Respondent maintains that petitioner's appeal must be dismissed on procedural and factual grounds. Specifically, respondent contends that petitioner: fails to state a claim upon which relief may be granted; fails to properly plead a class action; fails to meet the requirements for an affidavit of service; and fails to demonstrate that respondent acted improperly with regard to the solicitation of votes or the conduct of the referendum. Finally, respondent contends that petitioner has failed to prove that any of the alleged improper activities affected the outcome of the election.

In response, respondent submits affidavits from the chief election inspector for respondent, the president of respondent, a member of respondent, the president of the PTA, a member of the PTA, the district clerk, and the interim superintendent of schools.

Before addressing the merits, I will address petitioner's request to treat this matter as a class appeal. Petitioner seeks to bring this appeal "on behalf of the Garrison School District community and taxpayers," which would include all members of respondent, since they are, by law, residents and taxpayers of the district. A class appeal is permitted "... only where the class is so numerous that joinder of all members is impracticable and where all questions of fact and law are common to all members of the class..." (8 NYCRR "275.2(a)). The president and another member of respondent board submitted affidavits in opposition to the petition. As respondents, they clearly do not wish to be included in the class. Similarly, it can be assumed that the two members of the PTA and respondent's chief election inspector, all of whom submitted affidavits in opposition to the petition, and all of whom are district residents, do not wish to be included in the class. Accordingly, petitioner has failed to show that all questions of fact and law would be common to all members of the class (Appeal of Donnelly, 33 Ed Dept Rep 362). Class status is, therefore, denied.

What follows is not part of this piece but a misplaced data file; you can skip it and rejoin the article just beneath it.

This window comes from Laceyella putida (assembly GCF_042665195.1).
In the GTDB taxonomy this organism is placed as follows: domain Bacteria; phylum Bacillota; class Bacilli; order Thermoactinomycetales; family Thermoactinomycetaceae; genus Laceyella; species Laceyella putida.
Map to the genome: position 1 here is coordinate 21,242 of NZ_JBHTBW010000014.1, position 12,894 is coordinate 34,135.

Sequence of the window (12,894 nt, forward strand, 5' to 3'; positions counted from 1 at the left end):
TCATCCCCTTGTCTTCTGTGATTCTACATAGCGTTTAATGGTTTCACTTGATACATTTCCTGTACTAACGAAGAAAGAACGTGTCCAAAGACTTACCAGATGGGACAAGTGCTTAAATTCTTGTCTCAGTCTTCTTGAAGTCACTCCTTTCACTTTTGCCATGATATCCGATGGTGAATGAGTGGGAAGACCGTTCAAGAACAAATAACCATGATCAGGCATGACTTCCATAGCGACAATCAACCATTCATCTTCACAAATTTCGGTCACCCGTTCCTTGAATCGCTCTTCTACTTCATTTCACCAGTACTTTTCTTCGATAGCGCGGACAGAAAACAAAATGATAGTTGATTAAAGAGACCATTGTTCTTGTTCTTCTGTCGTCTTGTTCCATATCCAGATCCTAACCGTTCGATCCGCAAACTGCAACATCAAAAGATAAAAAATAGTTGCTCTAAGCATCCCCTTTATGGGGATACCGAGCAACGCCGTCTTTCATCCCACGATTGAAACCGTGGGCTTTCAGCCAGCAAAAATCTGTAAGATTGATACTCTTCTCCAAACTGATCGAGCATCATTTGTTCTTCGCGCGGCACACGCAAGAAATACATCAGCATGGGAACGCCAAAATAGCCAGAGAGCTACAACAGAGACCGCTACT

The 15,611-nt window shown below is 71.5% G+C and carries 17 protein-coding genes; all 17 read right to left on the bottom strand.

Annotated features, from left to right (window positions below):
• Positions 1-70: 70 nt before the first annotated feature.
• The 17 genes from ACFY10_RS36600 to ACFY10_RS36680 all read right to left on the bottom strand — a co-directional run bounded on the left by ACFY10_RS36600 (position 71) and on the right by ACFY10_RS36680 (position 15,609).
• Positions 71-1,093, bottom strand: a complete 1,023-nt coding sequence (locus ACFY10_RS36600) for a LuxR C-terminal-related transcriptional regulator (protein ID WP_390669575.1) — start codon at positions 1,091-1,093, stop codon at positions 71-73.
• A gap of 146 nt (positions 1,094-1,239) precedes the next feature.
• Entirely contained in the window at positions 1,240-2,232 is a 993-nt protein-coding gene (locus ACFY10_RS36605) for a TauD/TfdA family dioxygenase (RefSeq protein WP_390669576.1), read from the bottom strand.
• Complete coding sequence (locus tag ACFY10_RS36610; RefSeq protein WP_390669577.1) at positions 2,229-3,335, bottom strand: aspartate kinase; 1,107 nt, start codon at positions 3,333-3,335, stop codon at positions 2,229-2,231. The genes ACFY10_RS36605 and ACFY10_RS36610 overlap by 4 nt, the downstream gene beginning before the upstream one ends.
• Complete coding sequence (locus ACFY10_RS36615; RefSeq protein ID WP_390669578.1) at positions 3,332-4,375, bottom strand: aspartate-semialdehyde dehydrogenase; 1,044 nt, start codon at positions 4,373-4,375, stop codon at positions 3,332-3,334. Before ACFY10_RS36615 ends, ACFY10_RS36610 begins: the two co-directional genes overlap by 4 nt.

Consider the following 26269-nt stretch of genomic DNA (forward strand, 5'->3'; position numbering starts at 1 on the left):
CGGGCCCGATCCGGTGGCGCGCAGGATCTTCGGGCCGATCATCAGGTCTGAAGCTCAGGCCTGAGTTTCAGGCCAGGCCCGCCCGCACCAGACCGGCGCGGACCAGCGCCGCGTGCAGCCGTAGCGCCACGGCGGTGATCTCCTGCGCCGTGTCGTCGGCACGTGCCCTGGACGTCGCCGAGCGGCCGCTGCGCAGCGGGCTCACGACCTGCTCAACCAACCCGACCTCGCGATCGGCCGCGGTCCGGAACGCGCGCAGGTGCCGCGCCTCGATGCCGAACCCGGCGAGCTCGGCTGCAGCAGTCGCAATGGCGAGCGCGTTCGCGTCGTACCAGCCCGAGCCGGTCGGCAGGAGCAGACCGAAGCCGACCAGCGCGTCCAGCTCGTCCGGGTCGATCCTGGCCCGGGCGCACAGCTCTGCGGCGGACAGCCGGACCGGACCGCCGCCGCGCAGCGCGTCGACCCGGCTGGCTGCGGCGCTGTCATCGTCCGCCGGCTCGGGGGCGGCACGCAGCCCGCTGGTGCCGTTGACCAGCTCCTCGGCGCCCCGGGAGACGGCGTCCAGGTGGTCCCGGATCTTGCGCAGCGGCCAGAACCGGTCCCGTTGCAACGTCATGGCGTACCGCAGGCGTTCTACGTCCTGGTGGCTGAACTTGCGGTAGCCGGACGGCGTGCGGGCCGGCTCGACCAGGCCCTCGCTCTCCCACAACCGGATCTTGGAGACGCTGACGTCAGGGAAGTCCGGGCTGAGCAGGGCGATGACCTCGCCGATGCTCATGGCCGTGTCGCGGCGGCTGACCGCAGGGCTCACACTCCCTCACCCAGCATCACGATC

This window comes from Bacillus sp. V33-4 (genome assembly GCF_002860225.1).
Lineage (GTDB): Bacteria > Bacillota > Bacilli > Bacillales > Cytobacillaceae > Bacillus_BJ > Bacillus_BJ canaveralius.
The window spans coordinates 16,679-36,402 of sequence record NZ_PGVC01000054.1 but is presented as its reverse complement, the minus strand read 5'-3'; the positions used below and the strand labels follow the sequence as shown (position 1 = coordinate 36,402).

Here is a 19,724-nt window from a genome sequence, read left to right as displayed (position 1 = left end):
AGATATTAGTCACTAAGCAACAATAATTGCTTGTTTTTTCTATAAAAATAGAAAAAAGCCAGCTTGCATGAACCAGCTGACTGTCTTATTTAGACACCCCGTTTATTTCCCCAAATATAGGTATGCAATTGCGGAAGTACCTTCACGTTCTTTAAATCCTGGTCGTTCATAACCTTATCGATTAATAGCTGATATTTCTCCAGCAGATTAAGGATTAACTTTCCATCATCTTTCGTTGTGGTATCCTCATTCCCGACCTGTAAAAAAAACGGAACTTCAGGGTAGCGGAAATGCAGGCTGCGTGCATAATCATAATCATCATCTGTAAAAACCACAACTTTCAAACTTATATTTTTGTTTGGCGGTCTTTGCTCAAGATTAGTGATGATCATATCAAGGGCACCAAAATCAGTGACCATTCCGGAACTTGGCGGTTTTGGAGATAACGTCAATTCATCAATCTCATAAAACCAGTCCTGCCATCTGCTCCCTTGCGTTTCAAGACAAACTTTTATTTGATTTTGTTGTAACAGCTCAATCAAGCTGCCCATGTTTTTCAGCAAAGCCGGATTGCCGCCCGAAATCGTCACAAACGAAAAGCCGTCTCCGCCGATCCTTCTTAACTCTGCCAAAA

In her reply, petitioner, for the first time, provides some details of the alleged misconduct. However, the reply presents new facts and allegations not previously raised in the petition (with the sole exception of paragraph 11 of the reply, which addresses one of respondent's affirmative defenses). The purpose of a reply is to respond to material or affirmative defenses set forth in the answer, and it may not be used to buttress allegations in the petition or to add assertions or exhibits that should have been included in the petition (8 NYCRR ""275.3 and 275.14; Appeal of Rampello, supra; Appeal of Akshar 35 Ed Dept Rep 424). Accordingly, while I have reviewed petitioner's reply, I have not considered those portions that contain new allegations and assertions that were not originally contained in the petition.